Israel and Scripture: Lighting the Way for the Nations (SBD 7)

May 17, 2009

[Note: I am attempting to keep these SBD installments under 2000 words each, but that is–of course–quite inadequate for the topics covered. Consequently, these contributions are more programmatic than they are explanatory or defenses of the positions stated. You may access the whole series at my Serial page.] God called Israel to guide the nations […]


Christians Among the Sects? James A. Harding Answers

December 24, 2008

While in Montgomery Alabama for a summer meeting in 1902, James A. Harding answered several questions from the “Question Box” which was available to hearers there.  He answered a few of these through the pages of The Way (“Questions and Answers,” 4 [July 17, 1902] 121-123). One concerned the name “Christian Church” (which he opposed […]


Theological Hermeneutics V – Redemptive-Historical Reading of Scripture

June 15, 2008

Imbibing the theodrama by reading Scripture is critical to the development of our theological sensitivities. One of the more important dimensions of this maturing understanding of the theodrama is the concept of redemptive-historical movement within the drama itself. The theodrama is progressive; it is telos-oriented or goal-oriented. Watching the movement of the drama toward the […]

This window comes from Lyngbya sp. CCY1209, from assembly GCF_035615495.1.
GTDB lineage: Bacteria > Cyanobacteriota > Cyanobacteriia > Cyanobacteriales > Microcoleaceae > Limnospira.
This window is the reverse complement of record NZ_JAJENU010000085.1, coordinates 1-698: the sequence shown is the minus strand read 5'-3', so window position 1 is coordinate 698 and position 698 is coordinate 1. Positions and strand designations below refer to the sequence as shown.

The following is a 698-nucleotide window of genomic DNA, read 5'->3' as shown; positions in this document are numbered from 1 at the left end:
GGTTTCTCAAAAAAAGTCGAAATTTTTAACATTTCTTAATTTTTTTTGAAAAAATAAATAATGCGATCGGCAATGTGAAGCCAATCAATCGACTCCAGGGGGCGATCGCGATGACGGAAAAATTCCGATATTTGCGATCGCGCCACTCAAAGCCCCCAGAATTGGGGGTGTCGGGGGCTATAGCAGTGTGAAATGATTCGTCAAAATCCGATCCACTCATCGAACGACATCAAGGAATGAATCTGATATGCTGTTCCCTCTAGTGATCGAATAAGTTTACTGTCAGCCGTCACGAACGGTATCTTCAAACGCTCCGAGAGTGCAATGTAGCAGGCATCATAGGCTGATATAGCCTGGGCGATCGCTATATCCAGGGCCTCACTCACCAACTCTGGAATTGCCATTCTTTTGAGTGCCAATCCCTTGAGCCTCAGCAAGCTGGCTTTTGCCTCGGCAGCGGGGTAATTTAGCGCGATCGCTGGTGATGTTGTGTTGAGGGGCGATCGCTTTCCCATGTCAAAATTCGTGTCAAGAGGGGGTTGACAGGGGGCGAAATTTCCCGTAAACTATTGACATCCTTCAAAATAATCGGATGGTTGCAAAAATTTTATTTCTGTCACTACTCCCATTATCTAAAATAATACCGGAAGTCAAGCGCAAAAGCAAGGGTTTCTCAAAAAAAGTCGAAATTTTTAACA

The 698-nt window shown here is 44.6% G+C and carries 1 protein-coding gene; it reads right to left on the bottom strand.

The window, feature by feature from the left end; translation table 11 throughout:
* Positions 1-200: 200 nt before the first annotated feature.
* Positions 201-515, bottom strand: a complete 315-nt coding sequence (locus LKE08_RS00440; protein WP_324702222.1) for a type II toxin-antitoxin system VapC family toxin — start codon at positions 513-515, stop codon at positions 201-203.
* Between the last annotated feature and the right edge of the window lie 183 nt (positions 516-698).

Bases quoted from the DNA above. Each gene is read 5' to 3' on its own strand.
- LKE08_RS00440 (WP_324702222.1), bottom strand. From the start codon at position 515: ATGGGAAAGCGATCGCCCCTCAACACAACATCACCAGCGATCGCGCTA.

Theological Hermeneutics III – The Function of Scripture

June 13, 2008

Assuming the existence of a metanarrative story embedded within the unfolding story of God with his people in Scripture (I will not take the time to defend that assumption at this point), it seems to me that we might identify the function of Scripture within the story itself in three ways. Three Functions 1. Scripture […]


Theological Hermeneutics II – Scripture and Human Language

June 12, 2008

Scripture comes to us as human literature. It is written by humans for humans in human language. Whatever it communicates, then, it communicates through the medium of finite, limiting, bounded human language. In this context, I raise only three points in this post. Much more, of course, could be said, but these points are significant […]


Stone-Campbell Hermeneutics I – Campbell’s Scholarly Baconianism

May 28, 2008

I begin this series on Stone-Campbell hermeneutics with Alexander Campbell (1788-1866).  While I recognize that Barton W. Stone (1772-1844) and Thomas Campbell (1763-1855) also had a significant impact on how the Stone-Campbell Movement read the Bible, there seems little question that Alexander Campbell was the more dominant figure for Stone-Campbell hermeneutics. Consequently, I will stress Alexander […]